When my husband and I were dating I was a single mom with three kids ages five and under; my youngest at the time was less than a year. As we moved closer to considering marriage I knew that at some point he’d want to know what to expect in regard to my cooking skills. No, I’m not from the ’50’s, but it’s important to know if either person has the ability to cook. Food is, after all, an important staple for survival. I invited him to dinner. Making Brent a home-cooked meal was no simple task, not because of my cooking skills, but because I needed to tidy the house, grocery shop, wrangle three young kids, and serve an unforgettable made-from-scratch feast.
I accepted the task set before me and jumped in feet first. Grocery shopping for dinner, check. House clean, check. Kids clean, check. Table ready, check. Now to make the meal. I chose to highlight my Italian heritage and serve lasagna with my own made-from-scratch (nothing came out of a can or jar except the olives and all ingredients are fresh) sauce that takes hours to prepare. This is a signature meal of mine and has never let me down.
As the sauce simmered and the aroma filled the air I prepared the noodles and the additional ingredients including all of the fancy cheeses. Once finished I put the lasagna together and set it to bake. Meanwhile, I assembled the salad, steamed the asparagus, poured the Chianti (just for the adults of course), and warmed the bread. Yes, I purchased the bread because let’s face it I didn’t want to set the bar too high for future meals.
Brent arrived with his appetite and charm in full. This meal was made with a lot of love and time. It was an all-day process. I enjoy cooking and it’s something I am good at. I wanted to give him a meal he’d savor and remember. I wanted him to know that even though I don’t cook like this all of the time, the option is always available. For me, this meal was a big deal and I wanted him to love my cooking abilities, and me.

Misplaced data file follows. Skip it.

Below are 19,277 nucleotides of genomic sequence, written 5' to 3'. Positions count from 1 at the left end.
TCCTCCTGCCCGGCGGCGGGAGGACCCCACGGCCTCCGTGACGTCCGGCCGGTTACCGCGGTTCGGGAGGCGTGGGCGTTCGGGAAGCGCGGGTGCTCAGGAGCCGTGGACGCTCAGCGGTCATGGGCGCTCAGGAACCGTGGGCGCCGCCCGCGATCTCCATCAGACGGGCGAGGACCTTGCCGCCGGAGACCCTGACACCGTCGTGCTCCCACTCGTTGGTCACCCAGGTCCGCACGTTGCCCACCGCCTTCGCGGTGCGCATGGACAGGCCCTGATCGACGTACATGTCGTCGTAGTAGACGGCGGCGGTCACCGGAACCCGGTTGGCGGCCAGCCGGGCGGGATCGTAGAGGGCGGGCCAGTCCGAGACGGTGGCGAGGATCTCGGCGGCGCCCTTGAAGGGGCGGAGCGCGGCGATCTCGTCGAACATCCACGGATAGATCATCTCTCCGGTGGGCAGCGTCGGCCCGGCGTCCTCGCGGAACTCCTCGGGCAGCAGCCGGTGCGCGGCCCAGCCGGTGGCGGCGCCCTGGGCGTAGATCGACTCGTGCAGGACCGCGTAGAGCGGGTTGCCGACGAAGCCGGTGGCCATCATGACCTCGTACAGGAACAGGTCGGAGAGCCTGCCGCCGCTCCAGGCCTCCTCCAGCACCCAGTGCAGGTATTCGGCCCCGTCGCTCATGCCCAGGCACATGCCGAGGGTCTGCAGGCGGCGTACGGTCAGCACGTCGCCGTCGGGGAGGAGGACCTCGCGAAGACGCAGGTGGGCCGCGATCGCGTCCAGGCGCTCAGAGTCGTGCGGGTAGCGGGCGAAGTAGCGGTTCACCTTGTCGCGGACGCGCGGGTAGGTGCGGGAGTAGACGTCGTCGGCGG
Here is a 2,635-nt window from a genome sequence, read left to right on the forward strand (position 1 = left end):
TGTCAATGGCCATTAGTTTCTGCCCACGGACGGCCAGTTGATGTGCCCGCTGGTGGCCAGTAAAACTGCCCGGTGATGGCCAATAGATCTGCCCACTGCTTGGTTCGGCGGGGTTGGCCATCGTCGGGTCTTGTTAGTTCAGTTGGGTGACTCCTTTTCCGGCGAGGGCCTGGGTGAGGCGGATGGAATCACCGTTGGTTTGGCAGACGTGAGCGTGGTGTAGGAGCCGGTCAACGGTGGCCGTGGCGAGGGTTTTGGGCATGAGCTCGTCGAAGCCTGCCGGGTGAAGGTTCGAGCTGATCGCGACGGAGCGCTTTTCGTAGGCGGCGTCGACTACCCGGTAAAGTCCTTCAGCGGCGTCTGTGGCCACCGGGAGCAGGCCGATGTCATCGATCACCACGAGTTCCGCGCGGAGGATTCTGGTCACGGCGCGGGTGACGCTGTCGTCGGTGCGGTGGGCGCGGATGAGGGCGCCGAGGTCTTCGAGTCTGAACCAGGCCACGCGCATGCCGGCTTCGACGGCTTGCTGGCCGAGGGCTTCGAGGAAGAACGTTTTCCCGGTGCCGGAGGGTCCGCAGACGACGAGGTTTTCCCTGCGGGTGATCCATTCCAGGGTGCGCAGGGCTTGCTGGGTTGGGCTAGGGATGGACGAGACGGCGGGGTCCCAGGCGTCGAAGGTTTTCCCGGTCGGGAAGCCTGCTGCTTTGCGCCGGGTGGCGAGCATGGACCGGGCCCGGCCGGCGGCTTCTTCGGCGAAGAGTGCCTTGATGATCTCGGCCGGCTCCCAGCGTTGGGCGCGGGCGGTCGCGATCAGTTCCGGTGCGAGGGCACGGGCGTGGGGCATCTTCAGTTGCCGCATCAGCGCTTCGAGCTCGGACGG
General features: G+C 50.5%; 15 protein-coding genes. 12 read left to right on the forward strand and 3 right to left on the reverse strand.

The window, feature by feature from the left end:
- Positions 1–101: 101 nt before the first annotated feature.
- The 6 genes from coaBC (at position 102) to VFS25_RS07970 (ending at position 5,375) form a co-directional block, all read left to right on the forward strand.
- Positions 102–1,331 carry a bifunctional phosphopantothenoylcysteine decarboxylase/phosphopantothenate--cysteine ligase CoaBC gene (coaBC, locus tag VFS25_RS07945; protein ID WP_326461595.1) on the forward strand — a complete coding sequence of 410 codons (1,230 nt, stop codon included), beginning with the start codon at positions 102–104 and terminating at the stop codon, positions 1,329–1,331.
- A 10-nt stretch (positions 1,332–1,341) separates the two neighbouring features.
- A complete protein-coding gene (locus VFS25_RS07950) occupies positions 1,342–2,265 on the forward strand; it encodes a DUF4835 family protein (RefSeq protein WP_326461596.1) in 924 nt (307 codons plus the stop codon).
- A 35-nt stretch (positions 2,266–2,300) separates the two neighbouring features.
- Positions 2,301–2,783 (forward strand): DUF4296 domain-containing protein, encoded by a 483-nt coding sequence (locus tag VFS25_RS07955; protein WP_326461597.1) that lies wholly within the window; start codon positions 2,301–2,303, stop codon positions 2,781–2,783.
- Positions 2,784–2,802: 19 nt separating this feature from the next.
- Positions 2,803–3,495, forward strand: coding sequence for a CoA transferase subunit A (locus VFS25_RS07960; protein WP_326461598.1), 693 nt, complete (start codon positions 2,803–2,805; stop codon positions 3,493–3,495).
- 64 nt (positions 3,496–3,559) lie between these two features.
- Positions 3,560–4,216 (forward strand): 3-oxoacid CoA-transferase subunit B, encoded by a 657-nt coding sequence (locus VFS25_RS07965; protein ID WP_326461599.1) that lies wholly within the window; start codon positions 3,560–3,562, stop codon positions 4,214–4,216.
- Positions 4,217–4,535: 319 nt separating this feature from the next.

While the baby slept we sat down to savor the mouth-watering meal at the dining table, which I even put a tablecloth on, and gave thanks to Jesus for the food and company. I watched intently as Brent took his first bite. His facial expressions left me perplexed so I asked him how he liked it and his response was less than terrible. I’ll admit that I had high hopes for how he’d respond to the lasagna. He simply stated in a bachelor-esque manner, “It’s good.” That’s it. “It’s good” was all he had to say before taking another bite. In that moment I made a mental note to never make him lasagna again, not out of spite, but because I didn’t want to make him something that took so much effort for him to not enjoy it.
Over ten years later we laugh at this memory and I still have not made lasagna since. Come to find out he loved my lasagna. The issue was that he failed to communicate it in a way that I could receive his true heart and I failed to alter my expectations of his response. Maybe, someday I’ll make him lasagna again.
Communication in marriage can be a daunting topic to tackle, but it is a vital part of a healthy and gospel-centered marriage. The way in which we communicate with our spouse not only reveals our heart, but in time can eat away at our marriage foundation if it is not rooted in the gospel.
Here are three suggestions to help you begin healthy communication within your marriage.